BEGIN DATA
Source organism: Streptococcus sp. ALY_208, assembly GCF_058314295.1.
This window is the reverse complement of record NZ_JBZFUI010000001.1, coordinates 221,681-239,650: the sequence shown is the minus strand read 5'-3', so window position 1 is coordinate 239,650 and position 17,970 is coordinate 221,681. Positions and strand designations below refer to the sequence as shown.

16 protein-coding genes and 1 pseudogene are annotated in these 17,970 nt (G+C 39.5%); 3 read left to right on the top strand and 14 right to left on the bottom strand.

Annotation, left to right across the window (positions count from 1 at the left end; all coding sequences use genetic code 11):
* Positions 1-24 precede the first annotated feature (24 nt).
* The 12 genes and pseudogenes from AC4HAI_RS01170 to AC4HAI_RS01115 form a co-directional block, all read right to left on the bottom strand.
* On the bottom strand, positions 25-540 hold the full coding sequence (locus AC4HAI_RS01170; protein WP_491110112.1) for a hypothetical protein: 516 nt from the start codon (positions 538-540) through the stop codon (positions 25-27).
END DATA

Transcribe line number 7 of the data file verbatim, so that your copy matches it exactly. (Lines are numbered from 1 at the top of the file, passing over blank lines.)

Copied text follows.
* On the bottom strand, positions 25-540 hold the full coding sequence (locus AC4HAI_RS01170; protein WP_491110112.1) for a hypothetical protein: 516 nt from the start codon (positions 538-540) through the stop codon (positions 25-27).